Tips for Surviving the 3-Day Tour to Salar de Uyuni
The absolute highlight of every trip to Bolivia: Salar de Uyuni!
I mentioned it in couple of my previous posts: I am not a big fan of organized tours. Whenever possible I try to avoid them and opt in for DIY. Some attractions however, can only be accessed as part of a tour – so the Bolivian Altiplano.
I had a good tour company, so I was mostly prepared, but there were also some unexpected surprises along the way.
If you ever take this 3-day tour to Salar de Uyuni (and you should), here are my tips for surviving!
Prepare yourself for the cold!
It doesn’t matter at what time of the year you visit Salar de Uyuni, be prepared to be freezing a lot, especially during the nights.
Warm clothing, warm clothing, warm clothing! I also recommend taking a decent sleeping bag with you. There won’t be any heating at the accommodation.
On day 3 you will reach the highest altitude of about 6000 meters. I visited the area during the Bolivian summer and yet saw a lot of snow up there. So again, make sure to keep yourself warm!
Expect lack of electricity!
It is very likely that the accommodation where you will be staying the 2 nights won’t have electricity.
Therefore, make sure to bring extra battery and a solar power bank. You won’t really need it to charge your mobile (because there is no internet or phone signal anyhow), but your camera will certainly run out of juice at one point.
Did I say no internet? Yes. Embrace the fact that social media and whatsapp won’t be part of your life for 72 hours. After all, you will literally be in the middle of nowhere.
Be ready for some altitude sickness!
Okay, it all depends a bit of where you travelled just before this trip. If your body is already used to the high altitude you might be fine, but it not, there are some things to consider.
When you start the tour, drink tons of water (around 3 liters a day), take it easy, and chew coca leaves. Be aware that coca leaves diminish your thirst and hunger, so be sure to eat and drink plenty.
You can also get some local Soroche tablets from a pharmacy in Uyuni. They do help.
Empty your SD cards!
You will take thousands of photos (at least I did). The last thing you would want to happen is that you are running out of storage space in the middle of nowhere.
So make sure to empty your SD cards before you head off to your adventure or bring extra SD cards with you.
Bring enough snacks and water!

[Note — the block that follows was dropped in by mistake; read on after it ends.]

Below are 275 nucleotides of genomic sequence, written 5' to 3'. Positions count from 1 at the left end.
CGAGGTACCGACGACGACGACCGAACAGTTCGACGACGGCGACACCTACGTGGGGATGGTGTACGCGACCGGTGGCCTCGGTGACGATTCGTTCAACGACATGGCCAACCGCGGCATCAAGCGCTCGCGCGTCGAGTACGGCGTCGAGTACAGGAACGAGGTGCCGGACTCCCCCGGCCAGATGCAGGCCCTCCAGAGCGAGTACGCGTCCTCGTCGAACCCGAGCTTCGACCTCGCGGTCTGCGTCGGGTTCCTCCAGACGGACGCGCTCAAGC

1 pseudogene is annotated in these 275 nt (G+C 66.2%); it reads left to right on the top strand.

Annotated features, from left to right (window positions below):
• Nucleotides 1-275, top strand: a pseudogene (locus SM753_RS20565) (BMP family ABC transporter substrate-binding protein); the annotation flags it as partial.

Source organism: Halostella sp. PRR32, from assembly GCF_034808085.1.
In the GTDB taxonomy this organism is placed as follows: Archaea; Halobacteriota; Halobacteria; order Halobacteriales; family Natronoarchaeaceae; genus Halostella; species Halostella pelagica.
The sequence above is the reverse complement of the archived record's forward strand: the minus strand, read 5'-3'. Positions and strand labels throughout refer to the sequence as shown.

Tours include all meals, but the food is very basic and portions can be small. Water is only provided along with the meals.
If you start your tour in Uyuni, there are some shops in the city center where you can buy snacks and water.
Make sure you stock up before you leave, you will not have any opportunity to buy anything during those 3 days.
I recommend not just getting some chocolate, cookies and chips. Also buy some fruits, cereal bars and nuts. The tour is quite exhausting and tiring, you will need some energy supply.
Get some inspiration for creative Salt Flat photos
Not really an advice for survival, but yet important (I think).
You see them across all social media channels: funny photos taken with different kind of objects surrounded by nothing but white color.
Those shots are actually much harder to get right than you think.
Before you go on the trip, I recommend to get some inspiration from Instagram, Pinterest and Google and take some toys and other objects with you. Some things to bear in mind:
Your main backpack will go on top of the jeep. Ideally have all essentials for the 3 days packed separately in a small day pack for easy access. Here are some items you SHOULD bring.Toilet paper! There is a reason why I put it on top of the list. During most of the trip, there won’t be any toilets. Meaning you will have to do your business in the nature. Wet wipes are also a good idea. Sunglasses and sun screen! Even though I said it can get really cold, that doesn’t mean you won’t need sun protection. You will be at a very high altitude especially on day 2 and 3.
Sun’s reflection from the salt flats will easily burn you if you don’t watch out. Pocket size dry shampoo! There will be showers, however you will have to pay extra for hot water and because of the cold you probably would want to skip a shower completely. Towel! The hostels where you will be staying will (in most cases) not provide any towels. Ear Plugs! If you, like me, have a light sleep and if you are not used to share your bedroom with strangers, bring ear plugs! On the second night, you will be staying in a 6-bed dormitory. Swimwear! Visiting the hot springs is part of the tour. You will get the chance to enjoy the thermal waters (for 30 mins only and at a surcharge).
I didn’t go in because the weather was simply too cold, but you still might want to be prepared and keep your options open. Solid, waterproof shoes that can stand mud, snow and water. Be prepared for all weathers! As mentioned before there is a guarantee that it will get really cold. But it can also get very warm sometimes.
On the first day when I went to the salt flats, the sun was out all the time and I could actually wear shorts and a top. Layers are key on this trip!! Cash! Yes, even though you paid for your tour you will still need to bring extra cash (entrance fee to the National Park, hot springs, hot showers and your exit stamp at the Bolivian border). Best is to check the exact amounts with your tour operator before you head off.
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